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He's a Champion of Racehorses

Michael Blowen provides sanctuary for retired thoroughbreds

Michael Blowen rescues retired stallions

Michael Blowen raises funds for his sanctuary by selling canvases — Moneighs — that his retired and rehabilitated racehorses, like Clever Allemont, pictured, have painted. — Greg Ruffing/Redux

Michael Blowen might place a bet in this year's Kentucky Derby, although he thinks the sport of horse racing has its imperfections. Once a movie reviewer for the Boston Globe, the 64-year-old has been devoting his life to saving retired racing champions since 2002.

See also: Rolling Dog Ranch Animal Sanctuary.

Blowen's Old Friends sanctuary in Georgetown, Ky. — along with another affiliated farm near Saratoga Springs, N.Y. — is home to 100 horses that have won a combined $75 million during their racing lives. He was originally inspired to start Old Friends when he learned that a famous Derby winner, Ferdinand, died in a slaughterhouse in 2002.

"I discovered that when horses couldn't race anymore, that was often their fate," he says. "They should be collecting Social Security or a 401(k), but they don't."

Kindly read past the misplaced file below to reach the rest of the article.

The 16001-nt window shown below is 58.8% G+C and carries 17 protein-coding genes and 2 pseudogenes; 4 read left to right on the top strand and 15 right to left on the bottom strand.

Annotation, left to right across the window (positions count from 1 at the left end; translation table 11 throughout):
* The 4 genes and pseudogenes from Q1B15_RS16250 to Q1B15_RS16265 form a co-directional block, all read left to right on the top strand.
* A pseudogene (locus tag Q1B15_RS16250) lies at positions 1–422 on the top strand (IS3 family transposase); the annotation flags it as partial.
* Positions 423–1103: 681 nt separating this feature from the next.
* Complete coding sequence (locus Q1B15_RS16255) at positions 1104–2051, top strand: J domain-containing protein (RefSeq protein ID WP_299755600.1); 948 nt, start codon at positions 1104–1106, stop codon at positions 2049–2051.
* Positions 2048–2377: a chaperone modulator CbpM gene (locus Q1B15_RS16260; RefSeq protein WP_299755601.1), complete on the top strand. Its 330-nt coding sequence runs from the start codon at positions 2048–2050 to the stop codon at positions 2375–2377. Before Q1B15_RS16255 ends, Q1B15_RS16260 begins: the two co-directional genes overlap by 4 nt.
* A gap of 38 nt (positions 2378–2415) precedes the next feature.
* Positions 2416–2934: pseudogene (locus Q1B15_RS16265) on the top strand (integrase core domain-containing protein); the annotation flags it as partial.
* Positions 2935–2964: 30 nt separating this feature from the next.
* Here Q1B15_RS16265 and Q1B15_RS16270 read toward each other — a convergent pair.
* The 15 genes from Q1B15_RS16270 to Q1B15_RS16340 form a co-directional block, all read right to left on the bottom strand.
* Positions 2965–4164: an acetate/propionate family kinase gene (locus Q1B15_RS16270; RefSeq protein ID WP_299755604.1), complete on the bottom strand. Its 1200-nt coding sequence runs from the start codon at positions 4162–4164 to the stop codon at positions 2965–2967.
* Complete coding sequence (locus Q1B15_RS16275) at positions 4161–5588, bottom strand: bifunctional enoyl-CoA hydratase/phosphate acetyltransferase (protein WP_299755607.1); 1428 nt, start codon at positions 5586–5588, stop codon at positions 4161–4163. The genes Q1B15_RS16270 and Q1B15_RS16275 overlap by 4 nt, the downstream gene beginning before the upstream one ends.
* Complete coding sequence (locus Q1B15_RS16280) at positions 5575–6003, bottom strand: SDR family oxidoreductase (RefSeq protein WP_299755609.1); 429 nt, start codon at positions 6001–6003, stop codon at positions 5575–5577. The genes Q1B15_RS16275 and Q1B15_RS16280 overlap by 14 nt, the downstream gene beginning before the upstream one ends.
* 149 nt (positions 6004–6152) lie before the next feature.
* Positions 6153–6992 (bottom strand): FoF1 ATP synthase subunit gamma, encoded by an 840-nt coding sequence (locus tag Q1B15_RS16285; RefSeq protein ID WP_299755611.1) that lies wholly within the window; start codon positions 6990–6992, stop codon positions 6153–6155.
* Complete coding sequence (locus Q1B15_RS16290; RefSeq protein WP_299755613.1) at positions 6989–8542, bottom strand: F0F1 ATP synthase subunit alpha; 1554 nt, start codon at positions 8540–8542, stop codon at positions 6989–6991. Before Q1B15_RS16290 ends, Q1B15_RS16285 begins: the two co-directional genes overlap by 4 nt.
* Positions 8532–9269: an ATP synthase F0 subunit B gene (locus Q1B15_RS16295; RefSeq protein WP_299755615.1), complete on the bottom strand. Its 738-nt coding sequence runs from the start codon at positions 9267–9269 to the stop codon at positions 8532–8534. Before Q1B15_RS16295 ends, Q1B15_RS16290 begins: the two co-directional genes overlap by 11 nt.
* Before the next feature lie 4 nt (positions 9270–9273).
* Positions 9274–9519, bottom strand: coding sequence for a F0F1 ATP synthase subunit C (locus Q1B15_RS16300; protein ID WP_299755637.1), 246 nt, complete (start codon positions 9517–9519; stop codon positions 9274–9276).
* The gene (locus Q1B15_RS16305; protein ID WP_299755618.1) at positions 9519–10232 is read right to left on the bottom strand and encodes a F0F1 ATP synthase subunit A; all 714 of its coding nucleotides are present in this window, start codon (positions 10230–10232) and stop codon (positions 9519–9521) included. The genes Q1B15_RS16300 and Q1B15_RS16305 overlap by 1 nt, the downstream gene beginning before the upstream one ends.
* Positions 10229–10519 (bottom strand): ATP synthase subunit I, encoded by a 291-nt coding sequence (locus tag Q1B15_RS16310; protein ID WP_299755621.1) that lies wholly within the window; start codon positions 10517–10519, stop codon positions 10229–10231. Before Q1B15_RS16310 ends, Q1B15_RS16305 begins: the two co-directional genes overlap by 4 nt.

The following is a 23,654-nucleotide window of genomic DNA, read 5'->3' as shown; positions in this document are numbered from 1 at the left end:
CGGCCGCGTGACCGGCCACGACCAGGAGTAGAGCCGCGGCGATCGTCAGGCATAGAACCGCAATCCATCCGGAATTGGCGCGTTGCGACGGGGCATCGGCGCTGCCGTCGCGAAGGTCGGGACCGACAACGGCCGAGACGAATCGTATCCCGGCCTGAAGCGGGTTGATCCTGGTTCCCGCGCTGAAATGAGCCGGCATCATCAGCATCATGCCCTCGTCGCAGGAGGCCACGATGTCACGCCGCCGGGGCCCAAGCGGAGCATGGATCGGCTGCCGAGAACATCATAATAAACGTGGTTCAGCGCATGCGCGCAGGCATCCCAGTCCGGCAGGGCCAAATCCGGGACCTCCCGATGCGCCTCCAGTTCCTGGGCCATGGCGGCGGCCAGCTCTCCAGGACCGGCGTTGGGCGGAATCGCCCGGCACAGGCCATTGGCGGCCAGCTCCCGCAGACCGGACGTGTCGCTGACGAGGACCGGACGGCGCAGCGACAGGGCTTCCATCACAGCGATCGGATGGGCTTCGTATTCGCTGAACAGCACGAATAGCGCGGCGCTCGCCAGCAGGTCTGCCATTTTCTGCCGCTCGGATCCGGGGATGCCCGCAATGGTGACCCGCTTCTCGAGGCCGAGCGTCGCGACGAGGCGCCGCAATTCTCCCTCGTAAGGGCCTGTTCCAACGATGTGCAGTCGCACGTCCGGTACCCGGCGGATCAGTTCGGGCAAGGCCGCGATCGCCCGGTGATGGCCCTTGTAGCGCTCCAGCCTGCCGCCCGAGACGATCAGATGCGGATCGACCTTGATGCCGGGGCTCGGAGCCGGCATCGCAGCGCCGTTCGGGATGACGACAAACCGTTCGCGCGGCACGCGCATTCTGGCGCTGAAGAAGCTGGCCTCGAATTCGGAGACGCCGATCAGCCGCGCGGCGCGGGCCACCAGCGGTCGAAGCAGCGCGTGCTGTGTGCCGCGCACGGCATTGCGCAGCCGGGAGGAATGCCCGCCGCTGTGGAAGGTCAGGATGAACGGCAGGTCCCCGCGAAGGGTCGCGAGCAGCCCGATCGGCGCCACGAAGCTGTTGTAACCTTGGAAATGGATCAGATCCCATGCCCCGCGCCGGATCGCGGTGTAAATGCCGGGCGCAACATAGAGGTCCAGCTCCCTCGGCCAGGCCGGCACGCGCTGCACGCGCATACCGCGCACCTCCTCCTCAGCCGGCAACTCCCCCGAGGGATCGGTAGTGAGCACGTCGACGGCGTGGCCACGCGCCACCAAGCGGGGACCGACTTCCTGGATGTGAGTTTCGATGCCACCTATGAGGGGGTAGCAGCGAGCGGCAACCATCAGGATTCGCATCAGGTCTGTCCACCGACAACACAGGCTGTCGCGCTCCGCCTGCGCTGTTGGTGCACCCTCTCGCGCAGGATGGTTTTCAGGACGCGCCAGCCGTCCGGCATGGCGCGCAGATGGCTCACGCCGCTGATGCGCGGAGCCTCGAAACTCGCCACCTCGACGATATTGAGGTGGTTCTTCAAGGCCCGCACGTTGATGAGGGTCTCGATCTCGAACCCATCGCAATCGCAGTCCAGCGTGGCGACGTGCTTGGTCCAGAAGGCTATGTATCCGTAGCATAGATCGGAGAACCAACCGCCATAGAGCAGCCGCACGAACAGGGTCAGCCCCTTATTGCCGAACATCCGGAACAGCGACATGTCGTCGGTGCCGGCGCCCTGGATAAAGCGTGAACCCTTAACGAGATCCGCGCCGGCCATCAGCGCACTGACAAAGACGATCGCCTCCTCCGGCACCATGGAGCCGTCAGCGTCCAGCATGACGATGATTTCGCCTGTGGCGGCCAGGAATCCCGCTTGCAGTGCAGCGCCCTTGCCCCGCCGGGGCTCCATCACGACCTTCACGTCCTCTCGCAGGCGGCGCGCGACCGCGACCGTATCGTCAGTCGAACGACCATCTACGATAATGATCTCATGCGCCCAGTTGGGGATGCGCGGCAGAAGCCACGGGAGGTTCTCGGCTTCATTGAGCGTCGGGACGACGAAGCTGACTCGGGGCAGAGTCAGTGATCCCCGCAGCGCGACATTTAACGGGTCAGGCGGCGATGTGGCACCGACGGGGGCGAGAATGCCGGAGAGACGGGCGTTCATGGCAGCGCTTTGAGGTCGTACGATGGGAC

Blowen raises money through contributions, daily tours and selling horse art, or "Moneighs," created by the animals themselves by dipping their muzzles, whiskers or tails in paint. Celebrity donors, including Jack Nicholson and Anjelica Huston, have contributed their own artworks to benefit Old Friends.

Horse fever

Until a local television station revealed his obsession with race horses, Blowen lived a double life of sorts in Cambridge, Mass. Early every morning before reporting to his job at the Globe, he worked as a racehorse trainer.

"I fell in love with the animals," he says, and soon he surrendered his heart — and life — to them.

"When I retired, I came down to Lexington, Ky., to do a story about the horses that were being cared for by prisoners from the Blackburn Correctional Complex. Then, in 2001, I got an offer to be operations director for the Thoroughbred Retirement Foundation. I thought it would be terrific."

Michael's wife, Diane White, also a Globe columnist, wasn't exactly happy about leaving New England. He recalls her jokingly telling him, "You have to promise me that when I leave you, you won't come looking for me." But they're still very much together today.

After a year and a half, Blowen left the foundation and started Old Friends. While not many other sanctuaries are eager to take in stallions — they tend to be feisty and difficult — Blowen is proud to have them.

Next: Change of fate. >>

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